By any measure, Wendy Davis is a star. The Texas state senator has more Twitter followers than any politician in California, the most famous pink running shoes in the world, and a strategist who says she is “looking very closely” at running for governor. But even for a white-hot prospect like Davis, charting a path to the governor’s mansion is an exercise in hope.
Celebrity or not, any Democratic gubernatorial nominee starts out in a big hole. Democratic pollster Stefan Hankin recently tamped down Democratic expectations of turning Texas blue, predicting that shifts in the electorate will likely earn a Democratic nominee only 41.6% in 2014.
Texas elections don’t require a majority to win, and Libertarian and Green Party candidates usually siphon off a couple percentage points, which is how Ann Richards won the governorship in 1990 with 49% of the vote. But as an intellectual exercise, figuring out whether Davis can win requires charting a path from the 41.6% baseline to 50%, a tall order.
Nationally, talk of turning Texas into a battleground state involves strategizing about how best to wake up the sleeping giant of Hispanic voters. Hankin predicts whites will make up 65% of the 2014 vote. On average, Texas Democrats get only 26% of white voters, which is why most objective analysts make sad noises when asked about Davis’ chances.
But Davis has been running successfully in a swing district in Ft. Worth where you have to win over white voters. It’s not apples-to-apples, but comparing her overall vote share to President Barack Obama’s in her district roughly approximates how she did with that voting block. In 2012, she received 51.11% of that vote, 5.71% better than Obama. Add that to the Democratic baseline, and Davis is at 47.31%.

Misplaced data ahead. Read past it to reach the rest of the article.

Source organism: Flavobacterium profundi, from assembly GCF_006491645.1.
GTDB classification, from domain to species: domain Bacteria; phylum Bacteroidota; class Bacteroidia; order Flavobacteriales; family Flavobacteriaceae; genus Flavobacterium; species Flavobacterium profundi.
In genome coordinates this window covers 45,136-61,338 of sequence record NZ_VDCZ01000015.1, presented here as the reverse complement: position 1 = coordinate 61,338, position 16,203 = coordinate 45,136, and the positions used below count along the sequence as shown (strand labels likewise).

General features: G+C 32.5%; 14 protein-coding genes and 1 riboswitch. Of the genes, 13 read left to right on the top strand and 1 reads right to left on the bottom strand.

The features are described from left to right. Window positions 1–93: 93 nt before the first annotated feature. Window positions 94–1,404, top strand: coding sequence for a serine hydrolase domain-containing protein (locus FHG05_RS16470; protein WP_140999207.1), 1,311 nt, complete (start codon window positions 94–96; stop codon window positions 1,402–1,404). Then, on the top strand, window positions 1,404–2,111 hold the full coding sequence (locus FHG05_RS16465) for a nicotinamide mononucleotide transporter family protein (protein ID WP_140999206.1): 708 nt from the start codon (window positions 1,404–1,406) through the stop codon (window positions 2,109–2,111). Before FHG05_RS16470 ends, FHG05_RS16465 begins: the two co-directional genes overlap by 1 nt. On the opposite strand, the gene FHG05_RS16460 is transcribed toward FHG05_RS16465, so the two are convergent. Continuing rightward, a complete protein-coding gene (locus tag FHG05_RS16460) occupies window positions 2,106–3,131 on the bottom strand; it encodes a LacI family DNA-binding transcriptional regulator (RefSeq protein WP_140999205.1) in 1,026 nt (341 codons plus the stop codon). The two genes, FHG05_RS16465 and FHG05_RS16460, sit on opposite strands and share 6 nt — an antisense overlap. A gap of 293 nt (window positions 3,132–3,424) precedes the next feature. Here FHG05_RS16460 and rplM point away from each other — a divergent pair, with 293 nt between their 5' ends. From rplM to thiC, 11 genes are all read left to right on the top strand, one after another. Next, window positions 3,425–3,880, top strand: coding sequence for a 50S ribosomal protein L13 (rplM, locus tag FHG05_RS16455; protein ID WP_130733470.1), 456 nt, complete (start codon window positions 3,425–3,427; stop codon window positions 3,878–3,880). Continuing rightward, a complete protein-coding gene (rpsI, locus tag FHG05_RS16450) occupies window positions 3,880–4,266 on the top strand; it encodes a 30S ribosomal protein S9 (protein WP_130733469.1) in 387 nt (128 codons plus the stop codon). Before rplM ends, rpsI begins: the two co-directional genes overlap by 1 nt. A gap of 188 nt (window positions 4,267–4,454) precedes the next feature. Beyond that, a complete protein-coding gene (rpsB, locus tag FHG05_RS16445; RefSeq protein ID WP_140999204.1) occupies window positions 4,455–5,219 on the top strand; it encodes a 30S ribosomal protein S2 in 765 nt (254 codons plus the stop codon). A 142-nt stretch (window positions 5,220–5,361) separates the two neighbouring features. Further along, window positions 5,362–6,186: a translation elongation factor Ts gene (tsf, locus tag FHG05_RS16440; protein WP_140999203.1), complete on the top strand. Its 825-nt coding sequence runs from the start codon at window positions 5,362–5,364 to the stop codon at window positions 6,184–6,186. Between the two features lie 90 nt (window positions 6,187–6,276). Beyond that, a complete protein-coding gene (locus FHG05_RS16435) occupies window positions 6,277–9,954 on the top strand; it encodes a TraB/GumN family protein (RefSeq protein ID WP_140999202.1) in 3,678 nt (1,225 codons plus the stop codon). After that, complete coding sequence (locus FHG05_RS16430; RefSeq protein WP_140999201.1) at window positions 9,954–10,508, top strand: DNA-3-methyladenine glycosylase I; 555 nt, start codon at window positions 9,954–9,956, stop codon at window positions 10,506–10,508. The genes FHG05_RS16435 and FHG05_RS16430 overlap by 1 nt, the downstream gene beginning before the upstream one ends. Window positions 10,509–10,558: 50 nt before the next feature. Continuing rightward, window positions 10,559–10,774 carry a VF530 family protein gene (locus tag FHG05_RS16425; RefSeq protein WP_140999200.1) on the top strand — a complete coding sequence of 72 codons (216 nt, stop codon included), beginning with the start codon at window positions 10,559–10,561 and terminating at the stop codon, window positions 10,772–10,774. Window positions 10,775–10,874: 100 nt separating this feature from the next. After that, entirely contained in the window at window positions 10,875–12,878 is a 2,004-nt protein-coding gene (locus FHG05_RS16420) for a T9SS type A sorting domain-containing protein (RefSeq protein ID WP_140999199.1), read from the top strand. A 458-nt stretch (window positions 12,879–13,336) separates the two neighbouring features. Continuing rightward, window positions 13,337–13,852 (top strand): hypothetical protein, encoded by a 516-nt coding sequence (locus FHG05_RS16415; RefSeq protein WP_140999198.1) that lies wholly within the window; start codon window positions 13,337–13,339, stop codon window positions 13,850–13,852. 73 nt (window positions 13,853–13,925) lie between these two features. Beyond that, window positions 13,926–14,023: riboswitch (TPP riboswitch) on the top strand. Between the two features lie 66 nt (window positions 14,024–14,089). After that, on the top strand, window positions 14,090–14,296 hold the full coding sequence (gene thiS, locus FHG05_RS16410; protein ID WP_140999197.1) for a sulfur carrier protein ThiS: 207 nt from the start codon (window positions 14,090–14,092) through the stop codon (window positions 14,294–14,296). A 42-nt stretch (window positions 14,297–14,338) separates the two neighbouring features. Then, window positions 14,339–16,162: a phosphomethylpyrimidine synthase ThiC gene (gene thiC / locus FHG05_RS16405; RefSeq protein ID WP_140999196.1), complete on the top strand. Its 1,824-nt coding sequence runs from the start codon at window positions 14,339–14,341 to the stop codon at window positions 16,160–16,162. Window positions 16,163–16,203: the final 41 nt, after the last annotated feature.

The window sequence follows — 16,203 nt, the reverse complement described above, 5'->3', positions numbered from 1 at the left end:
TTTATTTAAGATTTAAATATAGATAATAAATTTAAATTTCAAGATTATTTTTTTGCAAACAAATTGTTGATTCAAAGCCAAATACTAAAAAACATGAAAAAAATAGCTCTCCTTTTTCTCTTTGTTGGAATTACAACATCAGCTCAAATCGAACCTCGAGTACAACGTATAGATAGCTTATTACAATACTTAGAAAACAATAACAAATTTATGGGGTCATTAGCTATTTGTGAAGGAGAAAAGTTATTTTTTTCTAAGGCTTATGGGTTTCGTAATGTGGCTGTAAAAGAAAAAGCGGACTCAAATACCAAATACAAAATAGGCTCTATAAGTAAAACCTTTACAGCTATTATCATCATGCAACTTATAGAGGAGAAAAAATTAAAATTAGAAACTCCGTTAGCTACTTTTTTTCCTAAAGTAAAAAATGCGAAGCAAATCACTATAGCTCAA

Usually the national political environment hurts Texas Democrats. Four year ago, Gov. Rick Perry effectively won re-election by nationalizing the race when he played footsie with secession at a Tea Party rally.
Now Republicans can’t seem to get out of their own way on immigration, hurting their standing with Texas Hispanics, especially after Senators John Cornyn and Ted Cruz voted against immigration reform. A 2012 poll found that 58% of Texas Hispanics know someone living in this country illegally, and they overwhelmingly supported Obama’s immigration position over Mitt Romney’s calls for self-deportation.
Usually Texas Republicans get 37% of the Hispanic vote. According to a pre-election poll by Latino Decisions, only 27% of Texas Hispanics voted Republican in 2012.
If Davis can muster 73% of the Hispanic vote in 2014, she would be in Richard’s territory, within reach on Election Day. Richard’s main opponent in 1990 compared rape to bad weather. “If it’s inevitable, just relax and enjoy it,” he said to reporters.
Davis may not get to run against a Republican who makes rape jokes, but if she’s lucky she’ll get to run against a man no Democrat has ever defeated—Gov. Rick Perry. In January—before Davis’ extraordinary filibuster—Public Policy Polling had Perry leading Davis 47%-41%, putting the then-unknown senator at the baseline.
But if Perry signs the anti-abortion bill that Davis fought so hard and so publicly against, it may be the best shot the Democrats have had in Texas in two decades.